“I will defend the importance of bedtime stories to my last gasp.” JK Rowling




“I will defend the importance of bedtime stories to my last gasp.” JK Rowling
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Any avid reader knows that there are few things better in life than curling up in a cosy corner with a good book. In fact only one comes to mind… being a child in that same cosy corner on the lap of a parent who brings alive the words on a page. The journeys and adventures hidden between the covers of a book magically transport a child to different worlds. This shared experience strengthens relationships and sets children on the path to loving books.

Dr Seuss could not have been more right when he said, “The more that you read, the more things you will know. The more that you learn, the more places you’ll go.”

The researcher Johnson O’Connor, known for his studies about the impact of vocabulary on people’s lives, termed words “the tools of thought”. Through vast amounts of testing and twenty years of research, he always came back to the same conclusion: a person’s vocabulary level is the best single predictor of occupational success.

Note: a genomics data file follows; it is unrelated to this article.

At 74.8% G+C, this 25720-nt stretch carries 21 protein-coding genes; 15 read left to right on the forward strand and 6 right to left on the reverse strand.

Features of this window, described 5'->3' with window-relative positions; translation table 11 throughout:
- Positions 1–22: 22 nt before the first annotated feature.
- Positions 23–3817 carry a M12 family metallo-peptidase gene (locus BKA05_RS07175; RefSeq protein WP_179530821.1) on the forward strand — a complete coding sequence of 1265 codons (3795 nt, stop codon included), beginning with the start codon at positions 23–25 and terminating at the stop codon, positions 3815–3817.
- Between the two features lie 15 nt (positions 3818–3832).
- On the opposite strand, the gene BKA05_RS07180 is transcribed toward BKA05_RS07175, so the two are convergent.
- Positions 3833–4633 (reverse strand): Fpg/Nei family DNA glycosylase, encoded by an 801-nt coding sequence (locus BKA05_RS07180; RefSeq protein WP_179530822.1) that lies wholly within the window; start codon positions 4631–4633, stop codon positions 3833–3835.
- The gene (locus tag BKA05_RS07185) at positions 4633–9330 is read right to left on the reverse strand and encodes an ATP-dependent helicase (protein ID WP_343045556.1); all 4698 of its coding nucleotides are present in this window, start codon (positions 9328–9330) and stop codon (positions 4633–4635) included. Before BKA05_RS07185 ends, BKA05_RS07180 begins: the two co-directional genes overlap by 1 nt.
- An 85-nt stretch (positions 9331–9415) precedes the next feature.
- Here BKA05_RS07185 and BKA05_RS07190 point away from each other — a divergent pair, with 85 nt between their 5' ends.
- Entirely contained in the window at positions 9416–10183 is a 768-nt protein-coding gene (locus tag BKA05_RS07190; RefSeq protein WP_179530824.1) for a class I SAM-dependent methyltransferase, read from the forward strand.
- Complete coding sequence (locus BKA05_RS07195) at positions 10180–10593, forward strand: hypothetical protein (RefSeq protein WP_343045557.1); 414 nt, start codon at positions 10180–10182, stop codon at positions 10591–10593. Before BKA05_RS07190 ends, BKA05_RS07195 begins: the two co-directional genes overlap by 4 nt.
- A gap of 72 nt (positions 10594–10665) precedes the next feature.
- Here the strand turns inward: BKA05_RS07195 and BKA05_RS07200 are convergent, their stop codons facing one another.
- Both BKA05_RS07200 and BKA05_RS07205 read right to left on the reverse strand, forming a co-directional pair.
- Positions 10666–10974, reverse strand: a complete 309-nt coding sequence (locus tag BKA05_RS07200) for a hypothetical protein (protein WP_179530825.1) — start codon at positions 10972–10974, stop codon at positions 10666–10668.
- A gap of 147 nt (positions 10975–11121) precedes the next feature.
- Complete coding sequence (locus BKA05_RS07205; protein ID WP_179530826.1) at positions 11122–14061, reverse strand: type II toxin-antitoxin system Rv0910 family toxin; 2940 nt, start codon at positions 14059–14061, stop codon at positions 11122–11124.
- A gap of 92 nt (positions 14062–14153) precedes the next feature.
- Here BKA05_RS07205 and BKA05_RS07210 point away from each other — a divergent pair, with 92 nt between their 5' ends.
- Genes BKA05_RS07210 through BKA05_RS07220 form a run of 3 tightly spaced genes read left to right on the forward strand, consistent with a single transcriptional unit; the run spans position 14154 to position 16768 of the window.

As a child, the best way to develop one's vocabulary is to read with an adult. It is not enough to decode a text; successful reading is all about making sense of words that build and interweave to create the story in front of us.

This poses a question… What should a child read? The answer is... Whatever interests them. Whatever makes them want to read. If they like sports, read the sports pages in the newspaper, read books about their favourite athletes and teams, read about sports stars from the past, research team sports played in different countries. If they like animals, read the Just So Stories by Rudyard Kipling, the magazine National Geographic Kids, read about animals at the bottom of the sea and animals from the past, learn about sharks that are older than dinosaurs. Just read, but remember, solely looking at the pictures does not count!

With that in mind, I am setting myself a challenge to read my height in books by the end of the academic year. I will put each book I have read in the main hall, one on top of the other, creating a tower. I am more than happy to receive recommendations.







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